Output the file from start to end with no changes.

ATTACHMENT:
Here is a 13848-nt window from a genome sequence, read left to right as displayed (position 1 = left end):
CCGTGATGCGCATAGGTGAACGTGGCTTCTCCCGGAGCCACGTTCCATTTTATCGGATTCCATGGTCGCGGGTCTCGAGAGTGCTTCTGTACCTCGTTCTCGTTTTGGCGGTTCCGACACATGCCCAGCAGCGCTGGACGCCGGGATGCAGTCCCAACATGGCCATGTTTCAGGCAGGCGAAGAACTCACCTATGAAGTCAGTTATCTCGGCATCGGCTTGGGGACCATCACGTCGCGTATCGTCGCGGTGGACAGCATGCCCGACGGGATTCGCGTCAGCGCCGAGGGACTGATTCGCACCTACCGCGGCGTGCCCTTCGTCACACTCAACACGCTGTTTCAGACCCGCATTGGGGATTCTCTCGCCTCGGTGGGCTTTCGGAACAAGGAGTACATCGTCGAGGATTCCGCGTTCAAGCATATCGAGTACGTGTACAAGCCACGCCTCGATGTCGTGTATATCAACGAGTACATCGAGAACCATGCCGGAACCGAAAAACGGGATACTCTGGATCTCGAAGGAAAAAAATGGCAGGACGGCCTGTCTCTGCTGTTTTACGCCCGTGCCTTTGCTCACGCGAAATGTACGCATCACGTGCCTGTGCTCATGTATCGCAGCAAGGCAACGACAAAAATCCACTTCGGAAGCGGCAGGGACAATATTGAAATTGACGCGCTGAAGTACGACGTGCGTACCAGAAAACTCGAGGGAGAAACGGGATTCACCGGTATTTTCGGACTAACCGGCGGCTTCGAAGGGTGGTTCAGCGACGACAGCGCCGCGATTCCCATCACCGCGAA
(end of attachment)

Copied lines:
Here is a 13848-nt window from a genome sequence, read left to right as displayed (position 1 = left end):
CCGTGATGCGCATAGGTGAACGTGGCTTCTCCCGGAGCCACGTTCCATTTTATCGGATTCCATGGTCGCGGGTCTCGAGAGTGCTTCTGTACCTCGTTCTCGTTTTGGCGGTTCCGACACATGCCCAGCAGCGCTGGACGCCGGGATGCAGTCCCAACATGGCCATGTTTCAGGCAGGCGAAGAACTCACCTATGAAGTCAGTTATCTCGGCATCGGCTTGGGGACCATCACGTCGCGTATCGTCGCGGTGGACAGCATGCCCGACGGGATTCGCGTCAGCGCCGAGGGACTGATTCGCACCTACCGCGGCGTGCCCTTCGTCACACTCAACACGCTGTTTCAGACCCGCATTGGGGATTCTCTCGCCTCGGTGGGCTTTCGGAACAAGGAGTACATCGTCGAGGATTCCGCGTTCAAGCATATCGAGTACGTGTACAAGCCACGCCTCGATGTCGTGTATATCAACGAGTACATCGAGAACCATGCCGGAACCGAAAAACGGGATACTCTGGATCTCGAAGGAAAAAAATGGCAGGACGGCCTGTCTCTGCTGTTTTACGCCCGTGCCTTTGCTCACGCGAAATGTACGCATCACGTGCCTGTGCTCATGTATCGCAGCAAGGCAACGACAAAAATCCACTTCGGAAGCGGCAGGGACAATATTGAAATTGACGCGCTGAAGTACGACGTGCGTACCAGAAAACTCGAGGGAGAAACGGGATTCACCGGTATTTTCGGACTAACCGGCGGCTTCGAAGGGTGGTTCAGCGACGACAGCGCCGCGATTCCCATCACCGCGAA